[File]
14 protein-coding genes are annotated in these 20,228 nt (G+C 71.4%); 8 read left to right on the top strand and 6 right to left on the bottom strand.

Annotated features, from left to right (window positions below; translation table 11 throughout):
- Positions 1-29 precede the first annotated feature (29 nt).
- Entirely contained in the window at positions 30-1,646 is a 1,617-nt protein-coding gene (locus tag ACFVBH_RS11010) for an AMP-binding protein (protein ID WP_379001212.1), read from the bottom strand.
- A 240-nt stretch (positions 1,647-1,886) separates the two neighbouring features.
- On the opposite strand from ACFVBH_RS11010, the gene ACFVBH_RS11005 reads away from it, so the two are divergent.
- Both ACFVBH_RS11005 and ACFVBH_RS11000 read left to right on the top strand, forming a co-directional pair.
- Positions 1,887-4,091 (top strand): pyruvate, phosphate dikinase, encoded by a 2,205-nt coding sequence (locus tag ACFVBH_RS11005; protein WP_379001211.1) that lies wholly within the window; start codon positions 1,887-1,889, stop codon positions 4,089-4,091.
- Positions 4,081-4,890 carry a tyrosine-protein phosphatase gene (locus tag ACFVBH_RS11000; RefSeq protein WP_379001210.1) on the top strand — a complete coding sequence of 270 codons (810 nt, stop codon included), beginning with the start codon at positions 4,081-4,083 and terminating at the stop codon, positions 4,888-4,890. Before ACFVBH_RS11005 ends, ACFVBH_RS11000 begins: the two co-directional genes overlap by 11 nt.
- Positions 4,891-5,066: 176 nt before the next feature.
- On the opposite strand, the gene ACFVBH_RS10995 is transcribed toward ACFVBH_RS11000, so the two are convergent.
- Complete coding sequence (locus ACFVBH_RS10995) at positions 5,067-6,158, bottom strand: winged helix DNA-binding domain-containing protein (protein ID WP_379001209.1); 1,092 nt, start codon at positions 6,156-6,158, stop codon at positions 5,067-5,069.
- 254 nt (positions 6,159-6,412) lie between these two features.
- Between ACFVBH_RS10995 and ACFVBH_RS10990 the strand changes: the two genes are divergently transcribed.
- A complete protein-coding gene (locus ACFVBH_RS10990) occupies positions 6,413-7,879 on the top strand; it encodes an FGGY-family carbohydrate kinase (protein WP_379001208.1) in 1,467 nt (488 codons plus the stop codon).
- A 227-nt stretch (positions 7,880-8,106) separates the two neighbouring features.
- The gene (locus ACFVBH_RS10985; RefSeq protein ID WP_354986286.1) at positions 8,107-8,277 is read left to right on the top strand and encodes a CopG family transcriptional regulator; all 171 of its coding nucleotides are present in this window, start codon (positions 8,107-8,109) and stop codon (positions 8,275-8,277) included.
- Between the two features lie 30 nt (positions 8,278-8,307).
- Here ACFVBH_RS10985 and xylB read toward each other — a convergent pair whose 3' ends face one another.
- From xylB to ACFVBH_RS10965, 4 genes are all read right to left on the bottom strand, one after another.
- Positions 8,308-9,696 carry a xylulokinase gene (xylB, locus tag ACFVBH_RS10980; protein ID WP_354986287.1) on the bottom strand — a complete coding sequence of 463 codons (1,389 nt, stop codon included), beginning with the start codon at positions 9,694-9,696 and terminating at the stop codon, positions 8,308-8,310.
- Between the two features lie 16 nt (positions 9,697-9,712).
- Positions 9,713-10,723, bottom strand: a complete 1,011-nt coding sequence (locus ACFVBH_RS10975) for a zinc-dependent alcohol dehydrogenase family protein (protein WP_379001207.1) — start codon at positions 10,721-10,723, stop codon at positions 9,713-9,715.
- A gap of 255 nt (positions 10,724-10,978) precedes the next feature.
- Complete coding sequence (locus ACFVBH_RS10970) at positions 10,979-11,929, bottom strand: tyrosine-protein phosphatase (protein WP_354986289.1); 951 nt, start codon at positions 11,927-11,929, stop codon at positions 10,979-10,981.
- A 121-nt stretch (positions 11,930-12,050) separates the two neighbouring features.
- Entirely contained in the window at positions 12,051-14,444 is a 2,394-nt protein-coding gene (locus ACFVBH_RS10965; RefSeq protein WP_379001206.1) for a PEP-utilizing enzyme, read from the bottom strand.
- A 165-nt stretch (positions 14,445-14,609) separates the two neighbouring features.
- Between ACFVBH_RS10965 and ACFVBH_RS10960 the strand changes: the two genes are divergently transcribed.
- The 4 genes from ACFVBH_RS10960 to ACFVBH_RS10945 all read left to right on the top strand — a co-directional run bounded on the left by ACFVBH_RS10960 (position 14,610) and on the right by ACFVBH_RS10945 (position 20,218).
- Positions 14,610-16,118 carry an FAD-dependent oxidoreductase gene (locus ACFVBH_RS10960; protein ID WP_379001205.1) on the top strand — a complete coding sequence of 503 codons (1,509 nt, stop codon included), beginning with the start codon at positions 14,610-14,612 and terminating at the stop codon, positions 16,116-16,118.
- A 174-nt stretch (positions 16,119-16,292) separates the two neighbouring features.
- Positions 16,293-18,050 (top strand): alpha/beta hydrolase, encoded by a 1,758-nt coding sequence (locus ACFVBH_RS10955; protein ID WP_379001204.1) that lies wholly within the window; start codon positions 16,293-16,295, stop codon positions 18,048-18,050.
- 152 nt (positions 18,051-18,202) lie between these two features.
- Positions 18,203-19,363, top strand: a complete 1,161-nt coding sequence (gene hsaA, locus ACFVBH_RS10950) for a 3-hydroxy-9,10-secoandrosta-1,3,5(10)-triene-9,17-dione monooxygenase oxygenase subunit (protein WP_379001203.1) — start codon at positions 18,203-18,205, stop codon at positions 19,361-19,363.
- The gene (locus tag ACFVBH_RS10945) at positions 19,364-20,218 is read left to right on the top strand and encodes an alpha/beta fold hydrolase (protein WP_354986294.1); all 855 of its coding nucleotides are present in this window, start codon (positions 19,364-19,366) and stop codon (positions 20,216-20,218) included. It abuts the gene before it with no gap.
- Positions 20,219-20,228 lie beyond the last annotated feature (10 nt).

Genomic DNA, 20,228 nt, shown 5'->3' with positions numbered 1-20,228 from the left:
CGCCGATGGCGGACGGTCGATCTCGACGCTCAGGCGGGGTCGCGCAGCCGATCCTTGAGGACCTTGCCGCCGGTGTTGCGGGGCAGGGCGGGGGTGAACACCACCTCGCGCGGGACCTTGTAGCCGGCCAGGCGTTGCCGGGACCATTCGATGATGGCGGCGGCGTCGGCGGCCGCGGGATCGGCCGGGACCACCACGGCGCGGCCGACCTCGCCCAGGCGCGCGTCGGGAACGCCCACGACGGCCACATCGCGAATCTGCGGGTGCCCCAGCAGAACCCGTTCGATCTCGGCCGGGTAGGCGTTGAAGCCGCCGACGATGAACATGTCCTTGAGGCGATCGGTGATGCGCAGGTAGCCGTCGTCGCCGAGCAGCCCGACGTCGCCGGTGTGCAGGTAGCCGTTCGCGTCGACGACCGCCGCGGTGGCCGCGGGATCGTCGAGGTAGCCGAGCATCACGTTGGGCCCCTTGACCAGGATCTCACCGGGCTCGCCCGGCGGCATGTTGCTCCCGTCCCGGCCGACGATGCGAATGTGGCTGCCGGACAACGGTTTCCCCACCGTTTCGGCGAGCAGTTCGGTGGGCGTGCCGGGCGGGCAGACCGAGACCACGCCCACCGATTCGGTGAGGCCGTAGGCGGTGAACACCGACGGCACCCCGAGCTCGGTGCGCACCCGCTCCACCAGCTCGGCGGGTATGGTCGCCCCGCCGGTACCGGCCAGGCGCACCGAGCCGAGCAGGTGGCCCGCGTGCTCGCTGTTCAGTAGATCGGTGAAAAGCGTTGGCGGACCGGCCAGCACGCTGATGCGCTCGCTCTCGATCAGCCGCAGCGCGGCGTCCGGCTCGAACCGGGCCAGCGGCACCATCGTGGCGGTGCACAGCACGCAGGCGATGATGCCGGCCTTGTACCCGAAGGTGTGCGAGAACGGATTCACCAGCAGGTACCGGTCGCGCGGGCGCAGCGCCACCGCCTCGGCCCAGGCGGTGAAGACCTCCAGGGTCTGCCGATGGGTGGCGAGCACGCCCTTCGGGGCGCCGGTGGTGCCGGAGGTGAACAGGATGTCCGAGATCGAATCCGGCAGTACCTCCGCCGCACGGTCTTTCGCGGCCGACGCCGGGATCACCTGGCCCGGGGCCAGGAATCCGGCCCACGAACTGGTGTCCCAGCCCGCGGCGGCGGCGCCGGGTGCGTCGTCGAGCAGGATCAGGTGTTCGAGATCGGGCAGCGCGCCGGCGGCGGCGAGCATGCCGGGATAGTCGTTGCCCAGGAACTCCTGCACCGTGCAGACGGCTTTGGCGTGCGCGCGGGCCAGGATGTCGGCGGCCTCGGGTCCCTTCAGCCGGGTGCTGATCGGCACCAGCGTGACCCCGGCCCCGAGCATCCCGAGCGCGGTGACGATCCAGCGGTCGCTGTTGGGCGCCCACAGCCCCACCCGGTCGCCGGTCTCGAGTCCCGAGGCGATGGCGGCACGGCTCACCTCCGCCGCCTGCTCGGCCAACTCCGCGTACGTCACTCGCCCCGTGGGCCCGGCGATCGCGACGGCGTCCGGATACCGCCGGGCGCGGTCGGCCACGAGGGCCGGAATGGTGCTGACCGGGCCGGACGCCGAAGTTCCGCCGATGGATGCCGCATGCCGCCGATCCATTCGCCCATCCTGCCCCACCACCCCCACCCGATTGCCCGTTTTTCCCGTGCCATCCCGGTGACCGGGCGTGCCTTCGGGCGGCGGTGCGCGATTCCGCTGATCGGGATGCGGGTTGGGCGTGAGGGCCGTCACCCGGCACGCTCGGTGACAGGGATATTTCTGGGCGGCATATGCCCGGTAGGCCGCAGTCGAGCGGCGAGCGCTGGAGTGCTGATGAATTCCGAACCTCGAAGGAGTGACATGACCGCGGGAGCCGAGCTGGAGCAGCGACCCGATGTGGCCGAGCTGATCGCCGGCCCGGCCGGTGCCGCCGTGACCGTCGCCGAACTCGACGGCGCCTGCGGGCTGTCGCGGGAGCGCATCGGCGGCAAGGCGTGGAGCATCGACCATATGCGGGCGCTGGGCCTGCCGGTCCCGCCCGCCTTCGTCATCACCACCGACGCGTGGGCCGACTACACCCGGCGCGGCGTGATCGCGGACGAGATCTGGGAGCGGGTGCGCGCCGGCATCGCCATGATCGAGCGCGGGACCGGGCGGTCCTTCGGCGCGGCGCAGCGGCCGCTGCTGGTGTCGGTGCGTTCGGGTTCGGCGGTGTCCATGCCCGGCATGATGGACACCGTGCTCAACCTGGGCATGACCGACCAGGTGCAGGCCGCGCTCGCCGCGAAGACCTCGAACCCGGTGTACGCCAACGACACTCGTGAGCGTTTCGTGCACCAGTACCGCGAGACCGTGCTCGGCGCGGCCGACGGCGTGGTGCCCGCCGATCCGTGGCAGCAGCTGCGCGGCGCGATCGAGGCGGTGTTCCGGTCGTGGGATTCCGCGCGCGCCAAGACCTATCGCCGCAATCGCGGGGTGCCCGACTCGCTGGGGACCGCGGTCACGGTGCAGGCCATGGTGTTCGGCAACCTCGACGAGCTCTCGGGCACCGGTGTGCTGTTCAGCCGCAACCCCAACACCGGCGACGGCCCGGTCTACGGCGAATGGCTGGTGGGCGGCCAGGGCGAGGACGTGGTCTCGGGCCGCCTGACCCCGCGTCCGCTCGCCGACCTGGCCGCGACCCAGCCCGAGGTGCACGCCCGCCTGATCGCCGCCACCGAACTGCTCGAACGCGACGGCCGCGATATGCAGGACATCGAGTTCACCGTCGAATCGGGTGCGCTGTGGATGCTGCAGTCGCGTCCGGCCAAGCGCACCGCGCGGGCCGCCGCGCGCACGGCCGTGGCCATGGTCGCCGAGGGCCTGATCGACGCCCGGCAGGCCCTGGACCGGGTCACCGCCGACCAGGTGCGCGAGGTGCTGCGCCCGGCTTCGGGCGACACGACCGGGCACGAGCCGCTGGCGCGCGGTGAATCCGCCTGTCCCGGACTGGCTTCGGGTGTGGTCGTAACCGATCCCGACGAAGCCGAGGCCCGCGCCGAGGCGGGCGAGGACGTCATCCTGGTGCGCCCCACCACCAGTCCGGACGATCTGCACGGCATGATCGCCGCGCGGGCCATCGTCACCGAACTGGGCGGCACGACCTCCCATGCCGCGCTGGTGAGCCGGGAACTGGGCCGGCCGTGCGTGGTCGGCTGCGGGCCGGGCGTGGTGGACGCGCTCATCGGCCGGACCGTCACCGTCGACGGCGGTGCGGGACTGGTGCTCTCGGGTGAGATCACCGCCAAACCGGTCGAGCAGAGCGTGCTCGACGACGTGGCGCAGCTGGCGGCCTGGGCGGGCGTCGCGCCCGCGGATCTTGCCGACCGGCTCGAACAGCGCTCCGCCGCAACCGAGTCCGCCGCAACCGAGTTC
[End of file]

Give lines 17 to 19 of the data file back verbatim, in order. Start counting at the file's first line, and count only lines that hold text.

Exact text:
- The gene (locus ACFVBH_RS10985; RefSeq protein ID WP_354986286.1) at positions 8,107-8,277 is read left to right on the top strand and encodes a CopG family transcriptional regulator; all 171 of its coding nucleotides are present in this window, start codon (positions 8,107-8,109) and stop codon (positions 8,275-8,277) included.
- Between the two features lie 30 nt (positions 8,278-8,307).
- Here ACFVBH_RS10985 and xylB read toward each other — a convergent pair whose 3' ends face one another.